Durwood Haddock Biography

16 August 1934, Lamasco, Fanning County, Texas, USA. He lived in various parts of Texas as a child and could play fiddle and guitar in his mid-teens. He first worked as a disc jockey but was fired for playing ‘White Christmas’ in July. He played countless small honky tonks and clubs in Oklahoma and Texas for several years. In 1954, he recorded for Four Star and began writing songs with Eddie Miller, one of their first being ‘There She Goes’. Haddock’s own recording failed but in 1955, Carl Smith’s version remained in the country charts for six months, peaking at number 3. In 1961, country star Jerry Wallace’s recording made number 26 in the US pop charts and in 1980, the song was featured in the filmCoal Miner’s Daughter. Haddock continued to perform but between 1957 and 1962, he was a disc jockey at KERB Kermit, Texas. He then left to form his own band with which he toured steadily until 1968. In the early 60s, he recorded for United Artists Records, his own Eagle International label and for Monument but in spite of single releases, he had no chart success. In 1968, he relocated to Nashville, where he started his own publishing company and recorded for Metromedia. In 1974, he gained his first chart hit, ‘Angel In An Apron’, on the Caprice label. Between 1977 and 1980, he gained five minor hits on either his own label or Country International, ‘The Perfect Love Song’, a number 75, being the highest placement. In the mid-80s, he retired to his farm at Lamasco but in the 90s, he surprised his fans by releasing his first album. It was an autobiographical story-in-songs look at a career that went back four decades. He had first recorded some of the songs, in Nashville in the 80s, as demos to pitch to other singers but, in 1995, he decided to remix and update them himself. The result produced a pleasant mixture of gentle western swing and honky tonk which claimed to be ‘the real thing not rock music that calls itself country and ain’t’. A fine singer of this genre, Haddock like one or two of his contemporaries from the post World War II era, was perhaps born 20 years too late - western swing was in its final days and rock ‘n’ roll had temporarily interrupted the popularity of honky tonk.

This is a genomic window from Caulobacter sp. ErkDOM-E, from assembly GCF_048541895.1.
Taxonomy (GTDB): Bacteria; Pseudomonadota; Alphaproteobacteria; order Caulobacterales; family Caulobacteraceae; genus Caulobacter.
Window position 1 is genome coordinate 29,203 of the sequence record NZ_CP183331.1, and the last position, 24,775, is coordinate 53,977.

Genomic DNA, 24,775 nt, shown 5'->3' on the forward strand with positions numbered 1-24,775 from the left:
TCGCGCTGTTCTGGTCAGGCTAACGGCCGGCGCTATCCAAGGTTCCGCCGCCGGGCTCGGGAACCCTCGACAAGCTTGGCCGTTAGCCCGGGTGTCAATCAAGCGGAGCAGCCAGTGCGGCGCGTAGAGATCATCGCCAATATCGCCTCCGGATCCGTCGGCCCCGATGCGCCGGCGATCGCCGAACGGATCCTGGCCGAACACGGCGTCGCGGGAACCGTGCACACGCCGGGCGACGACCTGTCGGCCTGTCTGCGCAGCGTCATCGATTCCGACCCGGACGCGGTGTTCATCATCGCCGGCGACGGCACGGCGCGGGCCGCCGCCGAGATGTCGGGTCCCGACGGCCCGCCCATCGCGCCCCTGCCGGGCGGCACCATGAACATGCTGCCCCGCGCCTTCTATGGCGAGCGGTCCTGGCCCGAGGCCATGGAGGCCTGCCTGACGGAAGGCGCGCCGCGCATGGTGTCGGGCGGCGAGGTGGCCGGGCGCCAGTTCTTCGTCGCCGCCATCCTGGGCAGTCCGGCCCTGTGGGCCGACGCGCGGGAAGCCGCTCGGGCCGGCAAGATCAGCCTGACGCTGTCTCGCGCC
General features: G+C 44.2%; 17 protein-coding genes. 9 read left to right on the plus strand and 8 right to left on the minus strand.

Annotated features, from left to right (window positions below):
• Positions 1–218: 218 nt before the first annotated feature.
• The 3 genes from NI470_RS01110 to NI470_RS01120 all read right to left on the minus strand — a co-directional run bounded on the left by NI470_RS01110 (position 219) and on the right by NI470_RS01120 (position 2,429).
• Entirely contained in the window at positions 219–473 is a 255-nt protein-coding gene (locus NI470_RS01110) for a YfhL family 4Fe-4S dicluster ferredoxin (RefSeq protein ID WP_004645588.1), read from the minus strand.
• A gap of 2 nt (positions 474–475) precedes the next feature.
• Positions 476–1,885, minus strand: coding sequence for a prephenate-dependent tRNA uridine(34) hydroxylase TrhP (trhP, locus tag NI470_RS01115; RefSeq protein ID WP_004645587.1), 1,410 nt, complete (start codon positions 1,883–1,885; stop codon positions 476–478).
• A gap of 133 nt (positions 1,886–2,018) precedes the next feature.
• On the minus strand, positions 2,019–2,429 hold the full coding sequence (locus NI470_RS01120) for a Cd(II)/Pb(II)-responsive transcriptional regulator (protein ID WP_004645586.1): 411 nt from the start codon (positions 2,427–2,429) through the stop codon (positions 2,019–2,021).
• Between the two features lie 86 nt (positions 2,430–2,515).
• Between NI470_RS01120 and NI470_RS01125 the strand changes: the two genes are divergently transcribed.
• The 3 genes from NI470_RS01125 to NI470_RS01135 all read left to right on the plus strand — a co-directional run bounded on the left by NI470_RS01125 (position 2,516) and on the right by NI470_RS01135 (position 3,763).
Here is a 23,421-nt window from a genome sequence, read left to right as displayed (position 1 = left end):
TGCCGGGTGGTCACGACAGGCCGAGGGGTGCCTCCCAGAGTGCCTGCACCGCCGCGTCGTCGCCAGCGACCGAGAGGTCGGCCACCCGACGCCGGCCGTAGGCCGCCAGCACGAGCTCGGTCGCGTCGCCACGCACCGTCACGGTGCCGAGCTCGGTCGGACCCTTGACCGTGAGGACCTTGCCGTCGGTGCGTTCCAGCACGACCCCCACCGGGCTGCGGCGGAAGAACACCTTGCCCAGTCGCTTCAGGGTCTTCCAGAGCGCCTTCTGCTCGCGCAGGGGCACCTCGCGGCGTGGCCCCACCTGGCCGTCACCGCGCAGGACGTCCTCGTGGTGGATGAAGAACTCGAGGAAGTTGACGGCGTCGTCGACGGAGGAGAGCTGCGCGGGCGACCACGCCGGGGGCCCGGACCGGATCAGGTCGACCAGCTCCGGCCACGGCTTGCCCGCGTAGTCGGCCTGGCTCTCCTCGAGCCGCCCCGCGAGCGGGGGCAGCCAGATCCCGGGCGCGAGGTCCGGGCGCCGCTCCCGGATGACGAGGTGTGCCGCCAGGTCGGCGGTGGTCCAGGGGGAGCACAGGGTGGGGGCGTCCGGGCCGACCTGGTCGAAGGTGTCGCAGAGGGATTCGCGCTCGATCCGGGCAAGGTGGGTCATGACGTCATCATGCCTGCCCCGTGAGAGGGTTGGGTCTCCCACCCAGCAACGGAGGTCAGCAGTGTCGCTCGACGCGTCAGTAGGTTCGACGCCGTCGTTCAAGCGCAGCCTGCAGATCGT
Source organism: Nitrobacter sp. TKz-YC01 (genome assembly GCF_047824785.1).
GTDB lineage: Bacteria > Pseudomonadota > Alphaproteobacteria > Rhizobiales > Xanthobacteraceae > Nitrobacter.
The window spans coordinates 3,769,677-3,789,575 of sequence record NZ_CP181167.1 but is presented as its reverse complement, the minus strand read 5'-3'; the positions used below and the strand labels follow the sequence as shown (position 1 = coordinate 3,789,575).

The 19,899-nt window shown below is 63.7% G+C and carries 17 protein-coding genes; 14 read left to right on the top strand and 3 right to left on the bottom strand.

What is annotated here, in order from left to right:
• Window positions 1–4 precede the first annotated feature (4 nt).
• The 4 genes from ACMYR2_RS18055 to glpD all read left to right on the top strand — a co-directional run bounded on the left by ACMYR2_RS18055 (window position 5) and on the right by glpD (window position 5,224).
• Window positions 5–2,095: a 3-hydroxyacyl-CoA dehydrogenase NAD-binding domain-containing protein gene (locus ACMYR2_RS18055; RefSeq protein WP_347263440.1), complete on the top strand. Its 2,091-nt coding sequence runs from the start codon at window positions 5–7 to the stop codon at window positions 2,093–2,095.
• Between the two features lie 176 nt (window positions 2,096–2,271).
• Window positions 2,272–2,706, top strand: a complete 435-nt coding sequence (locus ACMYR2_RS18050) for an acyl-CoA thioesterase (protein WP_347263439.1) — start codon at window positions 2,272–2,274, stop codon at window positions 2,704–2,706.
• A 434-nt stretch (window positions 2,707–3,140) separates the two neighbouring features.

Source: The Encyclopedia of Popular Music by Colin Larkin. Licensed from Muze.


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